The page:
The study acknowledged that there would be islands of lineside signalling along the WCML where other routes crossed it, to reduce the need to fit many more cabs.
Thus the seeds were sown for Railtrack’s West Coast Route Modernisation to eventually collapse.
The feasibility report authors were fantastically optimistic about ETCS Level 3. Without it, the promises Railtrack were to make to West Coast operator Virgin Trains were worthless.
Cab-signalling without lineside signals existed (SNCF was using it on high-speed lines), but the report authors were taking it a stage further in having moving block signalling, where each train is assigned its own variable length of track in which to run depending on its speed (and so the distance it would take to stop).
Nevertheless, the feasibility study authors recommended that Railtrack take on ETCS Level 3, not least because a reduction in lineside equipment such as track circuits would reduce maintenance costs. They recommended that a single concession MDBM contract be let to the West Coast’s upgrade for a 15 to 25-year period.
The winner would be responsible for maintaining the route, designing and building improvements, and then maintaining the railway that resulted. It would receive payments from Railtrack that would be less than the track access payments from train operators to Railtrack, allowing Railtrack to earn an 8% return on net assets. The winning contractor would be unlikely to make any money until it had completed software development for the new train control system. In practice, this would mean the winner would have to borrow money from sources such as the European Investment Bank.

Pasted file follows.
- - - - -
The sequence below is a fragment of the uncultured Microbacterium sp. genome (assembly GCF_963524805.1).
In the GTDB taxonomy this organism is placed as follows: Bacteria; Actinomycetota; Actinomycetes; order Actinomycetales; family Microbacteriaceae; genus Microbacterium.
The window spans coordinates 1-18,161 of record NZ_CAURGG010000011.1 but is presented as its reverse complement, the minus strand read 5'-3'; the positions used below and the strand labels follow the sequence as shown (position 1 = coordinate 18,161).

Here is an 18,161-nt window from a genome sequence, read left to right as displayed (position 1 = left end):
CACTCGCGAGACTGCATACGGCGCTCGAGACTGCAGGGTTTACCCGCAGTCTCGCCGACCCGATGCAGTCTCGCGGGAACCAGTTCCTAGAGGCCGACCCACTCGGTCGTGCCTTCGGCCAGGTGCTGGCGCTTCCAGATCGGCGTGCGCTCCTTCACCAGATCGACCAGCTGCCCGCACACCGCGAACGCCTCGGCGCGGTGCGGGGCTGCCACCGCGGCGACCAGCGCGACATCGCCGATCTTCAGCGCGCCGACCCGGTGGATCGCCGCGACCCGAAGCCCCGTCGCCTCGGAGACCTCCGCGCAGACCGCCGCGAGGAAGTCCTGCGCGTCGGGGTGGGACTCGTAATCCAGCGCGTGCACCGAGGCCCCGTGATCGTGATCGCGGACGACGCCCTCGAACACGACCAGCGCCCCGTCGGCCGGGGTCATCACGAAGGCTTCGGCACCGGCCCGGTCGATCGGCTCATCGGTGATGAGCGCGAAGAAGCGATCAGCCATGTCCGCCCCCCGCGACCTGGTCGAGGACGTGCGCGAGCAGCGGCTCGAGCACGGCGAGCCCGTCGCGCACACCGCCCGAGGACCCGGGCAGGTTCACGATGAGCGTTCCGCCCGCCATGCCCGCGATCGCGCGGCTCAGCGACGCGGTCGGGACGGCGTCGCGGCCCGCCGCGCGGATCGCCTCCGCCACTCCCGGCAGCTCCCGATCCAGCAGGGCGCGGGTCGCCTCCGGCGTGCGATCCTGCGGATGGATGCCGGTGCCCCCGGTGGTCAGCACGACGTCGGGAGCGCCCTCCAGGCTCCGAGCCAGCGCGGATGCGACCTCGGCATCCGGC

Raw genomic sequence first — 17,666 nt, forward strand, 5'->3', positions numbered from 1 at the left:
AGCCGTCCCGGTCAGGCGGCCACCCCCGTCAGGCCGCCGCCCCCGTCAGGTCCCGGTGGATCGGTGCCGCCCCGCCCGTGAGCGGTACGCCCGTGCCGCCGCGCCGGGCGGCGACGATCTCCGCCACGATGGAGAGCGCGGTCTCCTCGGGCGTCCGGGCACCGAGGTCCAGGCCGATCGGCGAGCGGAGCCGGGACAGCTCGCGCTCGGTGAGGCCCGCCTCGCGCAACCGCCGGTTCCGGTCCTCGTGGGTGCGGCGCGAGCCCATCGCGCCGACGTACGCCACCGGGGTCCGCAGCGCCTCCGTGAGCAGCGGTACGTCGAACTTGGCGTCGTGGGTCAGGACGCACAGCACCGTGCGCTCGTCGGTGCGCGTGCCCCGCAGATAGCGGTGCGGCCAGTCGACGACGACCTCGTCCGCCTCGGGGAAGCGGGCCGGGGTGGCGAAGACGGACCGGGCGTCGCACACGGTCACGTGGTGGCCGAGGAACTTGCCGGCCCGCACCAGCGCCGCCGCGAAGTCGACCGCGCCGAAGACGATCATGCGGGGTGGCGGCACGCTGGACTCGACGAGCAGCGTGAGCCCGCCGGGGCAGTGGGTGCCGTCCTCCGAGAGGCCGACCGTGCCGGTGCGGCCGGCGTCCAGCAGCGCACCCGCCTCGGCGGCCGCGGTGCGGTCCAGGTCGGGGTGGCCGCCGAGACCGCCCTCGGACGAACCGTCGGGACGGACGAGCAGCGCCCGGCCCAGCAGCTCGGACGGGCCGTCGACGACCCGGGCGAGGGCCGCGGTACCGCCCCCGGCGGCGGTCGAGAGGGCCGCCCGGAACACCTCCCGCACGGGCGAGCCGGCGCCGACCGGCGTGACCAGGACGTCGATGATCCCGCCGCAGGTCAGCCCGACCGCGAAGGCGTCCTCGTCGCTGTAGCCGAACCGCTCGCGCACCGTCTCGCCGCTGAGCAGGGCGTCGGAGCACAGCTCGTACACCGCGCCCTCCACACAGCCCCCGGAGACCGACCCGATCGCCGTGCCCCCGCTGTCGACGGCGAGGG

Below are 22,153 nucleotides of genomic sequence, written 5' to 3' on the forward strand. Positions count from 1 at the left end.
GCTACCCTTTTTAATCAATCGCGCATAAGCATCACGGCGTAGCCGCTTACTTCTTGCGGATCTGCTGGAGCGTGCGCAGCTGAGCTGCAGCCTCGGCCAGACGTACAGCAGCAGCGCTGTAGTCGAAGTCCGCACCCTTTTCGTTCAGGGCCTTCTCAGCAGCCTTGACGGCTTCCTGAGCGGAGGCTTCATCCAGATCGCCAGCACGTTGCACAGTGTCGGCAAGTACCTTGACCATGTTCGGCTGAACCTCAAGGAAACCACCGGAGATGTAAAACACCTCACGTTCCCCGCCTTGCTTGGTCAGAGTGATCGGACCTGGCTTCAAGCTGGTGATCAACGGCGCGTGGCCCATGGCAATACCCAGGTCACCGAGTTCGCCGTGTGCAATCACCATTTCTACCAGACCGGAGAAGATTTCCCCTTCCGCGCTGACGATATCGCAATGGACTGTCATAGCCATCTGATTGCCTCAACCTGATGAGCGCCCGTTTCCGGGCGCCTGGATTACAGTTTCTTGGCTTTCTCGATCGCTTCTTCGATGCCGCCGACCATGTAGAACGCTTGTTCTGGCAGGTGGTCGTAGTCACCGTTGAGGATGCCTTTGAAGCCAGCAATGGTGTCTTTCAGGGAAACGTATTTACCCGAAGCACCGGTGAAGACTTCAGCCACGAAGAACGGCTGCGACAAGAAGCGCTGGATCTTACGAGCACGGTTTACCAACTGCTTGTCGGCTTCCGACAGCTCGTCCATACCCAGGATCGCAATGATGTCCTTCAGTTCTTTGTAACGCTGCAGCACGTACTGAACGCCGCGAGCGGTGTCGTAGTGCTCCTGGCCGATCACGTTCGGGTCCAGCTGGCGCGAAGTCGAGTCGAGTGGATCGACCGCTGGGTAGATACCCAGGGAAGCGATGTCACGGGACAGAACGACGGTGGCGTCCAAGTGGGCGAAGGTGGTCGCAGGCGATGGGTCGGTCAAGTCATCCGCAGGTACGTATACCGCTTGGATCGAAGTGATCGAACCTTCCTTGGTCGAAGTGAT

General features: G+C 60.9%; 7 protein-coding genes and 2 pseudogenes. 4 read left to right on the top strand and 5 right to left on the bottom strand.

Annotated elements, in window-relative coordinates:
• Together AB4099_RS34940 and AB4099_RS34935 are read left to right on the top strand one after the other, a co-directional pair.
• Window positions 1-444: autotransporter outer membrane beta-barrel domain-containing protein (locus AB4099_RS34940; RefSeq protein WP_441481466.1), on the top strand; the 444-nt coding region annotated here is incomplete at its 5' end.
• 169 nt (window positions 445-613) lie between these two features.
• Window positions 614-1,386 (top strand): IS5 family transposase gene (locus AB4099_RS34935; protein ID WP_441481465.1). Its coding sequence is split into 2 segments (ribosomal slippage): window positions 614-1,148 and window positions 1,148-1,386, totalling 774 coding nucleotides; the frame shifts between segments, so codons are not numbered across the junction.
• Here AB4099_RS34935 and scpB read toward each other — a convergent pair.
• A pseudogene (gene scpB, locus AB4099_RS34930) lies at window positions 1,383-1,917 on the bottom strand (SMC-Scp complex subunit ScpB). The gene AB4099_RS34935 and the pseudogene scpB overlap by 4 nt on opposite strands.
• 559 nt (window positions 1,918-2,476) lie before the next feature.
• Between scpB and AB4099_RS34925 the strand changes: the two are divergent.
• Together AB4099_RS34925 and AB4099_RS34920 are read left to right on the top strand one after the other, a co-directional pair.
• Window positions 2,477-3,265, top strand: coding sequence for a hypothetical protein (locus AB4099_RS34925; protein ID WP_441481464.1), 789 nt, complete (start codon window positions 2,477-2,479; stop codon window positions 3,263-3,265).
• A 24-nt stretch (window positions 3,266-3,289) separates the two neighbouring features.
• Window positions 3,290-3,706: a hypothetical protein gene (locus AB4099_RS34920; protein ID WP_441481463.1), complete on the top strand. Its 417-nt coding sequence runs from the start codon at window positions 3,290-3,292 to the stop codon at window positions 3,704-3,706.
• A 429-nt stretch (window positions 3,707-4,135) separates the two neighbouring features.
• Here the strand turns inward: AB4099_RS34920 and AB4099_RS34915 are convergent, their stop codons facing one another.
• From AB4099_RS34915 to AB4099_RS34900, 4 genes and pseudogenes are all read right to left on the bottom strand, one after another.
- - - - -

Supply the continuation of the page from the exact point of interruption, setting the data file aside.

It would be a big contract, of a size that the consortium argued should demand the best management. It would bring a solid schedule of work stretching out over 15 to 25 years, and make possible early investment in new plant to drive productivity.
There were risks with this strategy. Of the six the consortium listed in its report, none specifically mentioned the risk that ETCS would not be ready, although it did mention the risk of performance standards
On the surface, it was a hive of activity with positive stories about contract awards, new designs and ever-increasing numbers of orange jackets putting right years of neglect. Behind the scenes, doubts were emerging.
not being achieved. Mitigation would come by withholding contract fee payments - an approach that doesn’t help deliver the impossible. The final risk is one that continues to affect Railtrack’s successor, Network Rail - and that’s the risk of not knowing the condition of assets.
Nevertheless, the consortium suggested that if Railtrack could award a concession contract in 1995, then the first section of the line could be running under transmission-based signalling by the end of 2000. The full line would be controlled from a single centre by 2003-04. Railtrack decided not to let such a contract. It would manage the upgrade project itself, letting contracts for individual parts of it.